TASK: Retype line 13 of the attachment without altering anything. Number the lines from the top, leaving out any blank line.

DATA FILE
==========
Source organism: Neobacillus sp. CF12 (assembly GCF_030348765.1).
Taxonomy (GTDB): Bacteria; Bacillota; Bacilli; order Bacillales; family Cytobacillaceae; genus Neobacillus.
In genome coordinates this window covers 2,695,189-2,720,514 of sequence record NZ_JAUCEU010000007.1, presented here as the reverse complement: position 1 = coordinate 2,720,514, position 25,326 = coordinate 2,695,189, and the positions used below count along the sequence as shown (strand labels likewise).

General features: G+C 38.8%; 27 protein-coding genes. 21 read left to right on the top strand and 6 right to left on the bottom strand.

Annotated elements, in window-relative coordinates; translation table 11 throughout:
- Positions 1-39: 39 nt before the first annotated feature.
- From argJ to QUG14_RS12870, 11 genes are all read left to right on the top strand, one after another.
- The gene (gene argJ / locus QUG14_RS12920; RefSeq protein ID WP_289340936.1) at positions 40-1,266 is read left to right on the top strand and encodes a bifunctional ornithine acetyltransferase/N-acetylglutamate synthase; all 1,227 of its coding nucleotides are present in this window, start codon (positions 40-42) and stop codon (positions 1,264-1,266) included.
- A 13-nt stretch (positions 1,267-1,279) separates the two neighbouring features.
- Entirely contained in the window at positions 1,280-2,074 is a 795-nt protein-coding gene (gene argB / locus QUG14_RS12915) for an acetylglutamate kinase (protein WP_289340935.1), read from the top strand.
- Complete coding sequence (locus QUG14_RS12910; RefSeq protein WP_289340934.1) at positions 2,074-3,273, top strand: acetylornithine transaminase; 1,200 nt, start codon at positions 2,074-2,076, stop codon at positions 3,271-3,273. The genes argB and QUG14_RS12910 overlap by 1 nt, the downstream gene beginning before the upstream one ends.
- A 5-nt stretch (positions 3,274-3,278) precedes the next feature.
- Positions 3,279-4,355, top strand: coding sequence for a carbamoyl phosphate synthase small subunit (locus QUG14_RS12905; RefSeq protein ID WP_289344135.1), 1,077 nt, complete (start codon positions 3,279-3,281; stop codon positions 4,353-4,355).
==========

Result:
- Positions 3,279-4,355, top strand: coding sequence for a carbamoyl phosphate synthase small subunit (locus QUG14_RS12905; RefSeq protein ID WP_289344135.1), 1,077 nt, complete (start codon positions 3,279-3,281; stop codon positions 4,353-4,355).